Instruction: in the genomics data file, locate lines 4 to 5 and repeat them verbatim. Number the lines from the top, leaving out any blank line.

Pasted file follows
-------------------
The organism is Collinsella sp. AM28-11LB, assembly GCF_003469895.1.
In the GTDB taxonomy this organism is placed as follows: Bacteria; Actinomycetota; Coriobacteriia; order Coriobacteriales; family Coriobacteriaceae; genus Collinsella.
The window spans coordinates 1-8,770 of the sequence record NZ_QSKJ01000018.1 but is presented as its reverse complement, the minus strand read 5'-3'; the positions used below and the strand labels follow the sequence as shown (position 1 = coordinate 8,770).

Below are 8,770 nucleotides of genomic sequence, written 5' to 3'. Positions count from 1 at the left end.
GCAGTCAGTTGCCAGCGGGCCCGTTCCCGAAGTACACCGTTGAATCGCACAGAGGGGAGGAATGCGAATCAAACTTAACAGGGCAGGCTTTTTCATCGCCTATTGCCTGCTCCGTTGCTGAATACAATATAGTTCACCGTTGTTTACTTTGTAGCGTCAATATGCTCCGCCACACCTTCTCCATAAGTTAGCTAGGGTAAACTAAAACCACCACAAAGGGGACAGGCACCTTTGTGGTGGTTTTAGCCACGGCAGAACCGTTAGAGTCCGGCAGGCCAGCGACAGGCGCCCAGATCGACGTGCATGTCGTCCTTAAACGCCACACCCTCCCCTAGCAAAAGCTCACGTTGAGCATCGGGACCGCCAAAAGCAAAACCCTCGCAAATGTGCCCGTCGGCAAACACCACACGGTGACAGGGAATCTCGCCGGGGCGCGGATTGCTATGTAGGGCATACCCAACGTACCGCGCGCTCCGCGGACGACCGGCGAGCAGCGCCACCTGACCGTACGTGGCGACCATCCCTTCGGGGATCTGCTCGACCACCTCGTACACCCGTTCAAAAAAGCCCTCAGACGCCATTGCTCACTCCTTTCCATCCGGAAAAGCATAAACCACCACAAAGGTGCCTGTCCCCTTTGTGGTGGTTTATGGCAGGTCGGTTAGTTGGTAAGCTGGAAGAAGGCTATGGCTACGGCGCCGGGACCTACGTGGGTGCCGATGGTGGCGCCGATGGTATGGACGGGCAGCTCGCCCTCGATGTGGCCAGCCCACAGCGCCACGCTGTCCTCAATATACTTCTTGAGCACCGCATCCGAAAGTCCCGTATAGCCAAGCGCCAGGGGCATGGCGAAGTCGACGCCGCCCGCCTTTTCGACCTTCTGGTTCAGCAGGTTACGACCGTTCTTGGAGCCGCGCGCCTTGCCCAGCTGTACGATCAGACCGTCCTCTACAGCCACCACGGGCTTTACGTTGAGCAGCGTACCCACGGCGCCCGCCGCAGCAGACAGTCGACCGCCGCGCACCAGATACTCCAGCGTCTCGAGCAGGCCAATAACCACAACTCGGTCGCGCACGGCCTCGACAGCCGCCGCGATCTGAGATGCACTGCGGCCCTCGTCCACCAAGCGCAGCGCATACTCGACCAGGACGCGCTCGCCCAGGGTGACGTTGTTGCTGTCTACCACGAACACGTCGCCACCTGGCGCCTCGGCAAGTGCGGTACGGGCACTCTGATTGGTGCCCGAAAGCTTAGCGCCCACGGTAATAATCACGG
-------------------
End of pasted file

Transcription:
Below are 8,770 nucleotides of genomic sequence, written 5' to 3'. Positions count from 1 at the left end.
GCAGTCAGTTGCCAGCGGGCCCGTTCCCGAAGTACACCGTTGAATCGCACAGAGGGGAGGAATGCGAATCAAACTTAACAGGGCAGGCTTTTTCATCGCCTATTGCCTGCTCCGTTGCTGAATACAATATAGTTCACCGTTGTTTACTTTGTAGCGTCAATATGCTCCGCCACACCTTCTCCATAAGTTAGCTAGGGTAAACTAAAACCACCACAAAGGGGACAGGCACCTTTGTGGTGGTTTTAGCCACGGCAGAACCGTTAGAGTCCGGCAGGCCAGCGACAGGCGCCCAGATCGACGTGCATGTCGTCCTTAAACGCCACACCCTCCCCTAGCAAAAGCTCACGTTGAGCATCGGGACCGCCAAAAGCAAAACCCTCGCAAATGTGCCCGTCGGCAAACACCACACGGTGACAGGGAATCTCGCCGGGGCGCGGATTGCTATGTAGGGCATACCCAACGTACCGCGCGCTCCGCGGACGACCGGCGAGCAGCGCCACCTGACCGTACGTGGCGACCATCCCTTCGGGGATCTGCTCGACCACCTCGTACACCCGTTCAAAAAAGCCCTCAGACGCCATTGCTCACTCCTTTCCATCCGGAAAAGCATAAACCACCACAAAGGTGCCTGTCCCCTTTGTGGTGGTTTATGGCAGGTCGGTTAGTTGGTAAGCTGGAAGAAGGCTATGGCTACGGCGCCGGGACCTACGTGGGTGCCGATGGTGGCGCCGATGGTATGGACGGGCAGCTCGCCCTCGATGTGGCCAGCCCACAGCGCCACGCTGTCCTCAATATACTTCTTGAGCACCGCATCCGAAAGTCCCGTATAGCCAAGCGCCAGGGGCATGGCGAAGTCGACGCCGCCCGCCTTTTCGACCTTCTGGTTCAGCAGGTTACGACCGTTCTTGGAGCCGCGCGCCTTGCCCAGCTGTACGATCAGACCGTCCTCTACAGCCACCACGGGCTTTACGTTGAGCAGCGTACCCACGGCGCCCGCCGCAGCAGACAGTCGACCGCCGCGCACCAGATACTCCAGCGTCTCGAGCAGGCCAATAACCACAACTCGGTCGCGCACGGCCTCGACAGCCGCCGCGATCTGAGATGCACTGCGGCCCTCGTCCACCAAGCGCAGCGCATACTCGACCAGGACGCGCTCGCCCAGGGTGACGTTGTTGCTGTCTACCACGAACACGTCGCCACCTGGCGCCTCGGCAAGTGCGGTACGGGCACTCTGATTGGTGCCCGAAAGCTTAGCGCCCACGGTAATAATCACGG